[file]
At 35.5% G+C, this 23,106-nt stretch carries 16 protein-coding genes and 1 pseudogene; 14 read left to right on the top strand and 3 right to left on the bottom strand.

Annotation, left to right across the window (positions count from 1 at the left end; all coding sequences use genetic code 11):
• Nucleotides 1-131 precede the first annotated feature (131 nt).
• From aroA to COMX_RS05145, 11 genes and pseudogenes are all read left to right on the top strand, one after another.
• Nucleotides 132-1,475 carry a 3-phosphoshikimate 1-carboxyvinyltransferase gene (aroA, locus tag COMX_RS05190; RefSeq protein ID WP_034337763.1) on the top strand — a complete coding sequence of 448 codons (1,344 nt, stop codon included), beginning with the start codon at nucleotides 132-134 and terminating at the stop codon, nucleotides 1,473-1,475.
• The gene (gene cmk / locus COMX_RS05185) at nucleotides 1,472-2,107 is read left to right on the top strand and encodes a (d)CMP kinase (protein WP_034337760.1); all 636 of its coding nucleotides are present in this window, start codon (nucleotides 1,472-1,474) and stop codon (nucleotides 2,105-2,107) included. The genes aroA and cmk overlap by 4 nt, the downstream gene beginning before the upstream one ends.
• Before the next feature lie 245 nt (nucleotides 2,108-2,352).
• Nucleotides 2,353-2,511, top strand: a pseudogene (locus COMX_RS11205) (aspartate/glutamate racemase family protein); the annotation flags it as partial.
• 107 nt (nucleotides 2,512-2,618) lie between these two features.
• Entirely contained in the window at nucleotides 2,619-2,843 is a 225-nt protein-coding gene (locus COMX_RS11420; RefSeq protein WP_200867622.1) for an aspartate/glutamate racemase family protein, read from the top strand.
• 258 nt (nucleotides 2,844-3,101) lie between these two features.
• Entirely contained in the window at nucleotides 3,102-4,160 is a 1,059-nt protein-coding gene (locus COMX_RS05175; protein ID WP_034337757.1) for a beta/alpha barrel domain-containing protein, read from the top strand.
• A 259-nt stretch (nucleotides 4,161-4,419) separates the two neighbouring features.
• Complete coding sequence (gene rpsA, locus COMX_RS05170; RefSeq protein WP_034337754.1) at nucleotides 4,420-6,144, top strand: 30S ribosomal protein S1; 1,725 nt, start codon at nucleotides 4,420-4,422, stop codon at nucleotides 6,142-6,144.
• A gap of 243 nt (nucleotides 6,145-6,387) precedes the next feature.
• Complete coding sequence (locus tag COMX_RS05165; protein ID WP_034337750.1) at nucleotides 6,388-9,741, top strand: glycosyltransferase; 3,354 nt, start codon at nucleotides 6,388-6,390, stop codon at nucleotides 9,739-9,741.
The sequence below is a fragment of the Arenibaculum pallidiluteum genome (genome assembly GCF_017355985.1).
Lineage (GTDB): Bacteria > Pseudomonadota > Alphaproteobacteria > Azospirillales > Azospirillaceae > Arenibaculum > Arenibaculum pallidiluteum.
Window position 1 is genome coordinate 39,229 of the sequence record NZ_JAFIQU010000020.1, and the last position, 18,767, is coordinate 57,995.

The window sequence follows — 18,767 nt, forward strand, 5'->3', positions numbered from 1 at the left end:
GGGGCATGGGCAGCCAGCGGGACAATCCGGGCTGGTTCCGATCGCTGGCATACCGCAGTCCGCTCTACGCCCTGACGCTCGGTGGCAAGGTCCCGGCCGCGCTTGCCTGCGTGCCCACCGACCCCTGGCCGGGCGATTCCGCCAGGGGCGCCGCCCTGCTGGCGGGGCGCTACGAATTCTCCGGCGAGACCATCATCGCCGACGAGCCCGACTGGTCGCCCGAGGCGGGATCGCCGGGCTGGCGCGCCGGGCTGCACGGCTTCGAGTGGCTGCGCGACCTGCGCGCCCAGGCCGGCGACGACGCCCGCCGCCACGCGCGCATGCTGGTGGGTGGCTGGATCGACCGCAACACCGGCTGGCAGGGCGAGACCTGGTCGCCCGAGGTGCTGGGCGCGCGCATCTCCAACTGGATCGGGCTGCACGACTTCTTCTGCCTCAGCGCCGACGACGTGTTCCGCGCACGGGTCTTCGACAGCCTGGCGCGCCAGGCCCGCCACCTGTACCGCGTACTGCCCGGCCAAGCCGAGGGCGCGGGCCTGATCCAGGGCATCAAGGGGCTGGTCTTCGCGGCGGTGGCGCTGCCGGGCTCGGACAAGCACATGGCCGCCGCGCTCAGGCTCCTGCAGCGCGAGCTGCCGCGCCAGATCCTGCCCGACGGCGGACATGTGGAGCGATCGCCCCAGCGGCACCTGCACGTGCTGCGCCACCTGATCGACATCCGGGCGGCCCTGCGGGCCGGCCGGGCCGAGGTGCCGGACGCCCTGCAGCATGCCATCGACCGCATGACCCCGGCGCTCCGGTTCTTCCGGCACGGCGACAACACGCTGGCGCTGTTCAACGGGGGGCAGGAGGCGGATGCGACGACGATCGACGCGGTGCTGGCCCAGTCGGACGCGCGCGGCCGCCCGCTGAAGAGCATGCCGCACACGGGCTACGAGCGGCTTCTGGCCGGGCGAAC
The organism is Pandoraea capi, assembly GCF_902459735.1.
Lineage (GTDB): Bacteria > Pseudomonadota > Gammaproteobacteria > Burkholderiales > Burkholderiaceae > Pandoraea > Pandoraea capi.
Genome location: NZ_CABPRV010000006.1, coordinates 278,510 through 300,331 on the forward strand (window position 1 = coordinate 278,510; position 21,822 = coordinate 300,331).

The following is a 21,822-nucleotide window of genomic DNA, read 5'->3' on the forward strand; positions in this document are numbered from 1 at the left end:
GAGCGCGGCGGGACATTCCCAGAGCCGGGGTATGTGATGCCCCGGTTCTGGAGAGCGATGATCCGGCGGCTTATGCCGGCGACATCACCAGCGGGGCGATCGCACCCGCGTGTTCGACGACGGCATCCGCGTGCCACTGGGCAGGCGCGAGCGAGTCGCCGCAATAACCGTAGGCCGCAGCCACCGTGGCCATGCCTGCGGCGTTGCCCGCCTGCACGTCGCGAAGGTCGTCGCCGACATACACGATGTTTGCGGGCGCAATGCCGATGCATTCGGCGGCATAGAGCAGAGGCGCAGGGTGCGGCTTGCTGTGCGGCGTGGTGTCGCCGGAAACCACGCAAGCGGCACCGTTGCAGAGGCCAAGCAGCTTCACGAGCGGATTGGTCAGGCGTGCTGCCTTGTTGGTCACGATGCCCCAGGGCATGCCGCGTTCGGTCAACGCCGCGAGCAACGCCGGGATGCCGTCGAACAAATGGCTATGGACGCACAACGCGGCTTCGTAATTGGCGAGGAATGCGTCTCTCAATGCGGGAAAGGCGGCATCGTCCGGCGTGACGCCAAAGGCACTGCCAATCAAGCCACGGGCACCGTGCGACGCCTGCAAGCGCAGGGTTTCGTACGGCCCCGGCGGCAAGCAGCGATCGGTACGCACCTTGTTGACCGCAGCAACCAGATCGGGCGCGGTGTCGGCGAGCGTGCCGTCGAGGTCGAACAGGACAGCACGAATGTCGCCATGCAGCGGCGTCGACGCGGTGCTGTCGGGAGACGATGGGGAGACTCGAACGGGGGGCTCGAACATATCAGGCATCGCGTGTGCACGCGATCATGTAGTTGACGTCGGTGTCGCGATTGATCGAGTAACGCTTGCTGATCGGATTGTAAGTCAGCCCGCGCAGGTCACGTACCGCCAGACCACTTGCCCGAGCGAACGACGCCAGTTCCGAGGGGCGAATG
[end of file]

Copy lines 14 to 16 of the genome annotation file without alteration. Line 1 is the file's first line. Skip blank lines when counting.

• Complete coding sequence (gene rpsA, locus COMX_RS05170; RefSeq protein WP_034337754.1) at nucleotides 4,420-6,144, top strand: 30S ribosomal protein S1; 1,725 nt, start codon at nucleotides 4,420-4,422, stop codon at nucleotides 6,142-6,144.
• A gap of 243 nt (nucleotides 6,145-6,387) precedes the next feature.
• Complete coding sequence (locus tag COMX_RS05165; protein ID WP_034337750.1) at nucleotides 6,388-9,741, top strand: glycosyltransferase; 3,354 nt, start codon at nucleotides 6,388-6,390, stop codon at nucleotides 9,739-9,741.